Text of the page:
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Friday, February 24, 2017


Watch by Rick James "dives deep into the New Testament's teachings on spiritual wakefulness, calling Christ-followers to defy the darkness and remain awake as they await Christ's return. Because being awake--continually in prayer, watchful for God's will, expectant of open doors, cautious of sin, desiring to serve, eager to repent, continuously giving thanks, willing to witness, embracing of humility, overflowing with kindness, persevering in obedience--changes everything."

This was a book I was looking forward to reading as I have noticed all around the world how Christians seem half asleep. To me, that means being politically correct, to being "luke warm", which is where Revelation 3:16 talks about being luke warm as worse than being cold. At least by being hot or cold you know what your beliefs are and stand by them.

So I wanted to like this book before I even began, but was sorely disappointed by the first few chapters. The writing was too rambling for me, James veered off in so many directions within one chapter that it was hard to keep up. He stuck anecdotes, paragraphs from books, and life experiences that didn't seem to align properly with that the topic at hand was. I started to feel it was too academic, getting too deep and educational where a simple explanation would have sufficed. I got lost - fast.

I ended up skimming the rest of the book. Where it gets hard is how to rate it. There were many, many good topics discussed (how we often we mistake the voice of God with our own voice, how evil truly does prowl around to tempt and destroy us in subtle, almost unnoticeable ways, etc.) but I felt I had to wade through a lot of unnecessary words/thoughts/quotes/etc. to glean those snippets of wisdom. I think a really good edit would have trimmed this book down into a more direct and readable book.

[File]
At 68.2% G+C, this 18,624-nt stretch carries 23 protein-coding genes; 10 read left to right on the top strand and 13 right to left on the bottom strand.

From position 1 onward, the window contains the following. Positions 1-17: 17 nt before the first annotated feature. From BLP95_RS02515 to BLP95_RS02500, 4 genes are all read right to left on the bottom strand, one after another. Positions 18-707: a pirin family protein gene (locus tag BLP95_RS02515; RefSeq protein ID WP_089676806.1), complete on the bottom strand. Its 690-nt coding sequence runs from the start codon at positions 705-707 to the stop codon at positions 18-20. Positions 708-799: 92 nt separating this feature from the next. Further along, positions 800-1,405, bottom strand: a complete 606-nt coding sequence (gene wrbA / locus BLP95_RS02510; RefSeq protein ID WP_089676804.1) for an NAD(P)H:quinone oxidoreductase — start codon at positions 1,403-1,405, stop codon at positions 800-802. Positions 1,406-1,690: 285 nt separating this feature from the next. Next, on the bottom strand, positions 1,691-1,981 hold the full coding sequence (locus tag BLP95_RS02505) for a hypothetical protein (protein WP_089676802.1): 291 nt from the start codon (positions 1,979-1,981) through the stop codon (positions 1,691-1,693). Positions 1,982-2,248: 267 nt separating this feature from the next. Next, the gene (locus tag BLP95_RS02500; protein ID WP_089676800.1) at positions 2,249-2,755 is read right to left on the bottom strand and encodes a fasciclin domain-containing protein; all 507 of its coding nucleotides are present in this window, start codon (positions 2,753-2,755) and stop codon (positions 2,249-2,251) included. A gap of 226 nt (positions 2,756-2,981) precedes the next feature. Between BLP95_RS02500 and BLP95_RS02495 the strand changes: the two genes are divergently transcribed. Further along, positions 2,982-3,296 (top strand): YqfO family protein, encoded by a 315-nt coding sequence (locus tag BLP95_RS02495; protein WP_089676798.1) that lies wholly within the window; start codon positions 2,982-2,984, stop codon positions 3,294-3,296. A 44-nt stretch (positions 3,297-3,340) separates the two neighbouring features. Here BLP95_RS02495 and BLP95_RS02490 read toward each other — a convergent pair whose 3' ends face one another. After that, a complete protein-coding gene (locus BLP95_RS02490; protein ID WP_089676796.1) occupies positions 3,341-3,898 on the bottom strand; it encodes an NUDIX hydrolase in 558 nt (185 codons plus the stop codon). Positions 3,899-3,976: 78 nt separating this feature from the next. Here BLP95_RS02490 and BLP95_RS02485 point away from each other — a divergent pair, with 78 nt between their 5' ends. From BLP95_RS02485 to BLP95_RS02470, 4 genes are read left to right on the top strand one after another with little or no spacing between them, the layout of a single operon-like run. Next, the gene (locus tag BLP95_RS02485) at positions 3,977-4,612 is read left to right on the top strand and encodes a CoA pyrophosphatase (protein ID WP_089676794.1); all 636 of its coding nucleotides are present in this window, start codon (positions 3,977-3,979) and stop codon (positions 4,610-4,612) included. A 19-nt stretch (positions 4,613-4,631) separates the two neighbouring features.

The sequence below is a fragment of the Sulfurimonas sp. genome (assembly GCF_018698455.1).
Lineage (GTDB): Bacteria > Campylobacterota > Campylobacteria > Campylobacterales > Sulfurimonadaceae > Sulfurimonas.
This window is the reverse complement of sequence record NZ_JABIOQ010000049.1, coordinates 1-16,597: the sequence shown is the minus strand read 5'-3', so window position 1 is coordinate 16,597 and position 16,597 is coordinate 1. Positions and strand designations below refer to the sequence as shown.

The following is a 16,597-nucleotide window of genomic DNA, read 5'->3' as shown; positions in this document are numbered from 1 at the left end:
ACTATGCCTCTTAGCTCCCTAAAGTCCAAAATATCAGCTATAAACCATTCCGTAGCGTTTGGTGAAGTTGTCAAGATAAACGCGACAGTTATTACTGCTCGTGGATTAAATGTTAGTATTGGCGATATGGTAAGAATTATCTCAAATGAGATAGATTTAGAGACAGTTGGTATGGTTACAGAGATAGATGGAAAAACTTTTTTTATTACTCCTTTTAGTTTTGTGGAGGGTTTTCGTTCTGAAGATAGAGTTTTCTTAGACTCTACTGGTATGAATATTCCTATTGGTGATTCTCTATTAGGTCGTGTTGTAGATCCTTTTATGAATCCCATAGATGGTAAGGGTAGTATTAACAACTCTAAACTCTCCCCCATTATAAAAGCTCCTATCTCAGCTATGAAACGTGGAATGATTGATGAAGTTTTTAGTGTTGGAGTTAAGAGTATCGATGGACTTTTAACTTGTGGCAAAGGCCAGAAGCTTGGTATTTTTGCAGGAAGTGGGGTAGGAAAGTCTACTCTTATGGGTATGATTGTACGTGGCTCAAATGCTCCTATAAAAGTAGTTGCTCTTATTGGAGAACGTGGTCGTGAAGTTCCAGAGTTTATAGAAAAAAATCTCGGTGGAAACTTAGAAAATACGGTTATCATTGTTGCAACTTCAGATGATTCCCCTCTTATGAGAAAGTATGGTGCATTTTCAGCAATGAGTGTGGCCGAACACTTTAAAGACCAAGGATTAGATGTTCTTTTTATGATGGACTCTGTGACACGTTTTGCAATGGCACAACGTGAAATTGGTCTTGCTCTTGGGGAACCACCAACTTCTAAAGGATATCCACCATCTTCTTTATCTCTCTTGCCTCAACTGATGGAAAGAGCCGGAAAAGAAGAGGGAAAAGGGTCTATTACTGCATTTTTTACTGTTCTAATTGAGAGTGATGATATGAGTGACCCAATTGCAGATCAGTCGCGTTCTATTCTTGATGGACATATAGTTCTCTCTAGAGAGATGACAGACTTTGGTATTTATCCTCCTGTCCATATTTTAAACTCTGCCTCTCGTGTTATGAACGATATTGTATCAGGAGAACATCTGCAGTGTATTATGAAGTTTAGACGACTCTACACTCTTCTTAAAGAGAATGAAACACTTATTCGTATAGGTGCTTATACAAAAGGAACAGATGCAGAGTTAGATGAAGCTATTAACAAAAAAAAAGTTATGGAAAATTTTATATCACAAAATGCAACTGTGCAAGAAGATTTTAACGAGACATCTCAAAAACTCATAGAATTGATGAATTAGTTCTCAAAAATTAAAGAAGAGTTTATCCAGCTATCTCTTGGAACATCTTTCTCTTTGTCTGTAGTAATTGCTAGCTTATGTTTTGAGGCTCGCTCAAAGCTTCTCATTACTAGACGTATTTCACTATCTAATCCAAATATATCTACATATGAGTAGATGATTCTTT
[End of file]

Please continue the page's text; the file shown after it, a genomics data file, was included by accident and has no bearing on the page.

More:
This book was given to me by Tyndale Publishers in exchange for my honest review.     

Monday, February 20, 2017

What Falls From the Sky

What Falls From the Sky by Esther Emery is a
"fiercely honest, piercingly poetic account of a year without Internet - 365 days away from the good, the bad, and the ugly of our digital lives - in one woman’s desperate attempt at a reset."

This book was a little different than I thought it would be but a whole lot better as well. 

Esther Emery gives us a peek into her head space while she learns to reconnect with herself and with God while disconnecting from the internet. She shows us that those moments of silence that we often fill with scrolling are actually very important moments that need to BE, not be filled. By allowing herself that free space in her head she was able to find a connection with God again, reconnect with her inner self, learn some new hobbies (bread baking, playing music), and find a new type of relationship with her spouse and children.

It seems so simplistic, something we already know, right? And it's true - I think deep down we know there is just as much bad in the internet as there is good. From needing to find validation in complete strangers to letting people we don't even like into our online space, we are living in a virtual world while neglecting the real world around us. 

What drew me to the book in the first place is that I had already come to that conclusion last year. While I didn't disconnect completely from the internet I have shaken it up to the point that I would be completely okay with disconnecting from the internet all together. 

What I took away from this book is that when Emery was at her most lost (dealing with a huge personal struggle) she was able to be found by connecting to what really matters - and disconnecting from what doesn't. It's a reminder we all can use!

This book was give to me by BookLook Bloggers in exchange for my honest review.    


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